Newton’s first law of motion states that “an object in motion will stay in motion, at the same speed and in the same direction, unless acted upon by another force.” Roll a ball down the street and it will continue forever. Except we know that’s not true because other forces act on the ball. Friction slows it down. A slight crown in the street means that gravity will pull the ball toward the lower side.
Churches and ministries have a lot in common with that ball rolling down the street. They have a certain momentum that keeps them moving in the same direction. Your first thought may be of a program that seems to have a life of its own, and you can’t figure out how to cancel it. But this blog focuses on those places where you are currently experiencing success.
Why is that important? I often see leaders who embrace the first part of Newton’s law, but forget the second half. They assume the positive trajectory will continue. A new worship service that has been reaching new people will continue to do so, right? The vibrant youth ministry will always be one of the church’s strengths.
And while momentum is powerful, it is unwise to ignore the reality that other forces are at work. The new worship service becomes stagnant. The dynamic youth director leaves. And over time, or sometimes quite suddenly, that upward movement turns into a decline.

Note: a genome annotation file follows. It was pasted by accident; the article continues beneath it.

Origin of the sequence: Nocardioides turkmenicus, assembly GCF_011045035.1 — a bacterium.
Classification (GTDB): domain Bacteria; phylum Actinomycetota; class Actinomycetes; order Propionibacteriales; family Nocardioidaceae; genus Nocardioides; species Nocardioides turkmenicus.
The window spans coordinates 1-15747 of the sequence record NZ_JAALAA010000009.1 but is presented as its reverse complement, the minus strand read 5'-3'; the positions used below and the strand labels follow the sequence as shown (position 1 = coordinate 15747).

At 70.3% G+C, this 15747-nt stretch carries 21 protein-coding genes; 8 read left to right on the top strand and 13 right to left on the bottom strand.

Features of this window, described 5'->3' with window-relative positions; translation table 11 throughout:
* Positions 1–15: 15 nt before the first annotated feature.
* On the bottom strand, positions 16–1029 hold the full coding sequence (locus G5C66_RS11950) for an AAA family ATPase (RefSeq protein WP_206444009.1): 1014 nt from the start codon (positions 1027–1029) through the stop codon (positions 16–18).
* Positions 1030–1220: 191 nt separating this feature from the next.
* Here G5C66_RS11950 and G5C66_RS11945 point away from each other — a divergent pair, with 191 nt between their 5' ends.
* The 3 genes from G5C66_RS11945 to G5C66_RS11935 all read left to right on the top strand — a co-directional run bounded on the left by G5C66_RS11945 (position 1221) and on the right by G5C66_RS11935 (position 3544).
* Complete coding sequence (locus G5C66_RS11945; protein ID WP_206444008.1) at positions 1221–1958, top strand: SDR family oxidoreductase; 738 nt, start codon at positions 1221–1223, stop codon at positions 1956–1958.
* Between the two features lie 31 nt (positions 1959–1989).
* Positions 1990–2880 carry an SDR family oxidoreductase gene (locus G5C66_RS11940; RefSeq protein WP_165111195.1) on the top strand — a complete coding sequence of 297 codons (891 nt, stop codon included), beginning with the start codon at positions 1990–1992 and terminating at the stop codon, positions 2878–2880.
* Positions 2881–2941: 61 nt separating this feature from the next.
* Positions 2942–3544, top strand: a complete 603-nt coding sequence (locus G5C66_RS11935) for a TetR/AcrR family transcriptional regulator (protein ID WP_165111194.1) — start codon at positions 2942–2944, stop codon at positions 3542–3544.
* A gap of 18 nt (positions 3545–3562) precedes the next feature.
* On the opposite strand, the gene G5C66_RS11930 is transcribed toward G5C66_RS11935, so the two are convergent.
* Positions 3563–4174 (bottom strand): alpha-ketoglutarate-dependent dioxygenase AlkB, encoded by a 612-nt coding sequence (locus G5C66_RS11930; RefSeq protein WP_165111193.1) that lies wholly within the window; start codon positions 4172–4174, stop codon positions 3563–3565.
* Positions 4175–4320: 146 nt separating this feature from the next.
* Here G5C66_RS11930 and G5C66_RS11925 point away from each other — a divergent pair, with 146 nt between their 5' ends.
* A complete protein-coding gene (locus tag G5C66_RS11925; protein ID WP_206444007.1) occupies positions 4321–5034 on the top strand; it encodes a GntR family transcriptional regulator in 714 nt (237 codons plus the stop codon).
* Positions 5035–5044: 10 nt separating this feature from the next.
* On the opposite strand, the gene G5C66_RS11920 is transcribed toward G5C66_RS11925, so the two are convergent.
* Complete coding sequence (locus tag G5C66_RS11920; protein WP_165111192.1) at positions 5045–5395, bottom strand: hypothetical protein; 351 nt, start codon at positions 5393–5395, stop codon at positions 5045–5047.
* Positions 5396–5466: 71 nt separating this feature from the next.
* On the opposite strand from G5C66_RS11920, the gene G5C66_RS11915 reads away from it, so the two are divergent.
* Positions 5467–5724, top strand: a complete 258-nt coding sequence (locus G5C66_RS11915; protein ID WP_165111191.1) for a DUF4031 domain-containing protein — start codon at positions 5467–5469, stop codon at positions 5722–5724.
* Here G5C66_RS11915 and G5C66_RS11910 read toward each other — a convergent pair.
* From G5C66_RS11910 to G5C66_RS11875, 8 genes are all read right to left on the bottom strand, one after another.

As a leader, you may not be able to stop the negative forces. Youth leaders eventually leave, no matter how hard you try to keep them. So what can you do?
- First, don’t buy into the mistaken belief that your momentum will continue indefinitely.
- Second, identify the negative forces that are threatening (or could threaten) your momentum.
- Then third, develop plans to address those threats and to maintain or build your momentum.
Newton’s law doesn’t predict your demise – it just points out the folly of the momentum myth that assumes continued success.
This article originally appeared here.